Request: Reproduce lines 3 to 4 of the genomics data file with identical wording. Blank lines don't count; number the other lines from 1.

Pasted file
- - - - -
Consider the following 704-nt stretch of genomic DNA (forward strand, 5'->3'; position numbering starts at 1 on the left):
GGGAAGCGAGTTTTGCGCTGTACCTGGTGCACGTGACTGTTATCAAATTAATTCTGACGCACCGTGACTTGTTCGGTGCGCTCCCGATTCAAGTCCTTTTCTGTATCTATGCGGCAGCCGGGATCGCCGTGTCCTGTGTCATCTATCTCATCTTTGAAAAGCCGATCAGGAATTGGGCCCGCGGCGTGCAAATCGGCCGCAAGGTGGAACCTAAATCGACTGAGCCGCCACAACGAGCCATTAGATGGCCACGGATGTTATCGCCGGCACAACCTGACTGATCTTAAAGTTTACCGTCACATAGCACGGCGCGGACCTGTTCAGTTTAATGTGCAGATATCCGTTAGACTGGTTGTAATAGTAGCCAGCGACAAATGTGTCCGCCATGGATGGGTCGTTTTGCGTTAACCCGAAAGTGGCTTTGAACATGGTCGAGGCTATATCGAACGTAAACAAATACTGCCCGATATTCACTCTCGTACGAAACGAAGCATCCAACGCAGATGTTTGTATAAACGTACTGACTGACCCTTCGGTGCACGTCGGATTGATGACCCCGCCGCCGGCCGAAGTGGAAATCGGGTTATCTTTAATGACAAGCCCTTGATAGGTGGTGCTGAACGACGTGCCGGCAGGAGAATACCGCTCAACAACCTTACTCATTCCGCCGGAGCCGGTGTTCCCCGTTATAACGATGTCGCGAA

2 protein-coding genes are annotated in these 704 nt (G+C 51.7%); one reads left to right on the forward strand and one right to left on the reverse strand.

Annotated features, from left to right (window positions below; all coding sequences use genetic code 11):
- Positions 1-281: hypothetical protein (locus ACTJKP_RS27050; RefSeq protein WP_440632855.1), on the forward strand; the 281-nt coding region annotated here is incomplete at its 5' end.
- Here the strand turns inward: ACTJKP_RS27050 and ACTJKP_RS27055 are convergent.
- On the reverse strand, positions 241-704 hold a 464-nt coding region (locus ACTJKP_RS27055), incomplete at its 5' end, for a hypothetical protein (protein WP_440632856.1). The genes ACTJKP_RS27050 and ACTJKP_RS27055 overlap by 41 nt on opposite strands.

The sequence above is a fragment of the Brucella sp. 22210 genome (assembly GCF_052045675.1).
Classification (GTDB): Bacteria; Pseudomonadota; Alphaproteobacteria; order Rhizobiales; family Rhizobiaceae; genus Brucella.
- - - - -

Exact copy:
2 protein-coding genes are annotated in these 704 nt (G+C 51.7%); one reads left to right on the forward strand and one right to left on the reverse strand.

Annotated features, from left to right (window positions below; all coding sequences use genetic code 11):